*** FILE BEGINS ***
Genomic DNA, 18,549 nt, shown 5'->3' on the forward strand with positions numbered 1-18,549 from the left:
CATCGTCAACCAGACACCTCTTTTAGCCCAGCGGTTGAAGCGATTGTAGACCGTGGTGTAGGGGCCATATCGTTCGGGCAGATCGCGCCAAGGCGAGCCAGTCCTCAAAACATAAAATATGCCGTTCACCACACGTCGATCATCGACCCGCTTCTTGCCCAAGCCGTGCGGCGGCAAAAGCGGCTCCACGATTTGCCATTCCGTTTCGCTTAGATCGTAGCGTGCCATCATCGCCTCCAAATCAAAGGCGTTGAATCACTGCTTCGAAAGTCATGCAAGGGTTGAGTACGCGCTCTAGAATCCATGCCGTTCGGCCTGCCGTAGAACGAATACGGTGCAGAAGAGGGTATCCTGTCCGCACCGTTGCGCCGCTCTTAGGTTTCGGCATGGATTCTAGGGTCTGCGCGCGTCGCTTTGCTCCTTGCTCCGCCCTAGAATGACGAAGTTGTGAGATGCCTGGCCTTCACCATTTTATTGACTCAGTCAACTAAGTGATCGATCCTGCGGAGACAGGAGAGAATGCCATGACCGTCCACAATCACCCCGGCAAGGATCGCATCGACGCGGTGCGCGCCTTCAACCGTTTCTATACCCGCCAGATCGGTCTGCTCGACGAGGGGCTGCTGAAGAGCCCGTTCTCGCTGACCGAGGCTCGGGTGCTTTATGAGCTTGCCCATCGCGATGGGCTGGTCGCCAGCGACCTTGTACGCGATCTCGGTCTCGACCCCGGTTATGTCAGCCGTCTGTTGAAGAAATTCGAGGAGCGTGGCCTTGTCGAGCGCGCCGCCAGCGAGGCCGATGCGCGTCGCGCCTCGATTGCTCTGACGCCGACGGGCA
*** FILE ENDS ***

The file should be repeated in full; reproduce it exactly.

Genomic DNA, 18,549 nt, shown 5'->3' on the forward strand with positions numbered 1-18,549 from the left:
CATCGTCAACCAGACACCTCTTTTAGCCCAGCGGTTGAAGCGATTGTAGACCGTGGTGTAGGGGCCATATCGTTCGGGCAGATCGCGCCAAGGCGAGCCAGTCCTCAAAACATAAAATATGCCGTTCACCACACGTCGATCATCGACCCGCTTCTTGCCCAAGCCGTGCGGCGGCAAAAGCGGCTCCACGATTTGCCATTCCGTTTCGCTTAGATCGTAGCGTGCCATCATCGCCTCCAAATCAAAGGCGTTGAATCACTGCTTCGAAAGTCATGCAAGGGTTGAGTACGCGCTCTAGAATCCATGCCGTTCGGCCTGCCGTAGAACGAATACGGTGCAGAAGAGGGTATCCTGTCCGCACCGTTGCGCCGCTCTTAGGTTTCGGCATGGATTCTAGGGTCTGCGCGCGTCGCTTTGCTCCTTGCTCCGCCCTAGAATGACGAAGTTGTGAGATGCCTGGCCTTCACCATTTTATTGACTCAGTCAACTAAGTGATCGATCCTGCGGAGACAGGAGAGAATGCCATGACCGTCCACAATCACCCCGGCAAGGATCGCATCGACGCGGTGCGCGCCTTCAACCGTTTCTATACCCGCCAGATCGGTCTGCTCGACGAGGGGCTGCTGAAGAGCCCGTTCTCGCTGACCGAGGCTCGGGTGCTTTATGAGCTTGCCCATCGCGATGGGCTGGTCGCCAGCGACCTTGTACGCGATCTCGGTCTCGACCCCGGTTATGTCAGCCGTCTGTTGAAGAAATTCGAGGAGCGTGGCCTTGTCGAGCGCGCCGCCAGCGAGGCCGATGCGCGTCGCGCCTCGATTGCTCTGACGCCGACGGGCA